Thank you, and may we all have much to be thankful for as the day shortens, the temperature falls, and the snow deepens.

13 November 2009

Skywatch Friday: Montana Hunting Scenes

Antelope hunting under the big Montana prairie sky:

Dawn, and the moon sets over a mule deer hunter in the rocky hills along the Big Hole River:

Hunting until sunset, the same hunter is rewarded with a beautiful sky:

Another morning dawns, and an elk hunter looks up as the clouds open briefly over Mt Haggin:

Elk's In the Freezer, Let's go Skiin'

[Warning to sensitive readers: this post includes the photograph of a dead elk.]

An hour into the light of a new day. I heard the wings of a Wolf-bird slice the cold morning air and as Raven flew past it quorked a brief message: "This way." I followed and at mid-morning cut the tracks of a band of Elk People that had fed along the edges of a park. Tracking the elk toward the north facing bench where they be, I was not ready the first time. In fact, I was just photographing this track of a cow elk and its calf:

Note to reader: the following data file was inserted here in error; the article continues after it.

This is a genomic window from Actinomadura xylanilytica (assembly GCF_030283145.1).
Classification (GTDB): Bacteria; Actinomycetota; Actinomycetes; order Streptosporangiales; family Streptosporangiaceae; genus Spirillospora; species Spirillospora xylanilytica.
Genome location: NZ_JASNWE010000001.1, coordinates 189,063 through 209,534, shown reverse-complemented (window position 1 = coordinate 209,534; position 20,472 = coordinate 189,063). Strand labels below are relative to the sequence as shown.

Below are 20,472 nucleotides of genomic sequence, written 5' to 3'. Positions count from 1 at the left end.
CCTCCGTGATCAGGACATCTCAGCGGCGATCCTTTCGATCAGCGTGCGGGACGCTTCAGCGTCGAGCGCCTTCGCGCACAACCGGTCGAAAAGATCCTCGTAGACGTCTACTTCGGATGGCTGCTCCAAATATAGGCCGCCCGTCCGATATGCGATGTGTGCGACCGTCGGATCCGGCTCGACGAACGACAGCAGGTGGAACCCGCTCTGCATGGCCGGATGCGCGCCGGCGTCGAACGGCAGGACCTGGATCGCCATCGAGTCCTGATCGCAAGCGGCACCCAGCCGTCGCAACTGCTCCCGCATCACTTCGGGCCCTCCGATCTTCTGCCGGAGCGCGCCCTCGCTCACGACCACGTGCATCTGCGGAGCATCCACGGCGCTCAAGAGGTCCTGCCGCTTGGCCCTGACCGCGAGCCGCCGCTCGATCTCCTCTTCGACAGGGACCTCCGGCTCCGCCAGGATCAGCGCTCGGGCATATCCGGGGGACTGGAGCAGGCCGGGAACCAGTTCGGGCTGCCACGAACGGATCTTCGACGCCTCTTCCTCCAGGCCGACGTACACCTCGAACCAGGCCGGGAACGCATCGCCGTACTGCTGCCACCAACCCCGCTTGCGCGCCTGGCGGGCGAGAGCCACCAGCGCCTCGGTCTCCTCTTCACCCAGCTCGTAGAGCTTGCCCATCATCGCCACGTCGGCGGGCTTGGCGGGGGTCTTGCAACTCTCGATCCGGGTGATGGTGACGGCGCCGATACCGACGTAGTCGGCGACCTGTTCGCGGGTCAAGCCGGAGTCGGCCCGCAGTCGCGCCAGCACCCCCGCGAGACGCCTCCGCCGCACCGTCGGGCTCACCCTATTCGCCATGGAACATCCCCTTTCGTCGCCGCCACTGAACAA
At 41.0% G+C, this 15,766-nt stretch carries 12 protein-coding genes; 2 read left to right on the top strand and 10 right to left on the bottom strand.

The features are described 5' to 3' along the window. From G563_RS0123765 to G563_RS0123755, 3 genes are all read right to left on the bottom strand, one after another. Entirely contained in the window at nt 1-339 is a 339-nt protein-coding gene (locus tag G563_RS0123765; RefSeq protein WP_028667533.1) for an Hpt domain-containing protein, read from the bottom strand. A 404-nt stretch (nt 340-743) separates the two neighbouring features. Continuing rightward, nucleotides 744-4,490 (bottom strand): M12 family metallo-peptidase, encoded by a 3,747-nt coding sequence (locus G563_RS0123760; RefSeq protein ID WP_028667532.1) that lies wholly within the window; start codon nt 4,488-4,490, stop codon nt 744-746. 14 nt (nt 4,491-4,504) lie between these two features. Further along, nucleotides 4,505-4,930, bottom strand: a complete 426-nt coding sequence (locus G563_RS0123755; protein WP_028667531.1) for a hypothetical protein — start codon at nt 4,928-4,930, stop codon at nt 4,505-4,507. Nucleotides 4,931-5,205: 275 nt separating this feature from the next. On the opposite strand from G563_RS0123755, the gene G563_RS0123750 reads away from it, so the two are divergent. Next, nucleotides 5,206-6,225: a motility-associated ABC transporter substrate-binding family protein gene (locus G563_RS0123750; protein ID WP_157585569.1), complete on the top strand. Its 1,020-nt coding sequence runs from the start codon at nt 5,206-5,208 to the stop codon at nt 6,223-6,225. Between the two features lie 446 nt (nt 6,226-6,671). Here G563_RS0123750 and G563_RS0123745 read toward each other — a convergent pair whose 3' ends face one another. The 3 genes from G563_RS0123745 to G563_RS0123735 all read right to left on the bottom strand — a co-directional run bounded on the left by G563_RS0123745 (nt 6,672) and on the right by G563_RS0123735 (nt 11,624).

When I looked up, surprised elk plunged into the black timber below. I had not expected them to bed so high up on the ridge edge. I barked a cow call as they bolted. Sure enough, as I learned tracking them into the dense fir and thick deadfall, they ceased their panic and halted to look back after just a few hundred yards. Within a mile, they bedded again. This time I was ready, moving slowly, quiet wool & fleece from head to toe, glassing carefully every few steps. Soon I spotted a flicking ear and then the blond shadows. Less than 100 feet away, a nervous cow stood up from her bed and I shot once: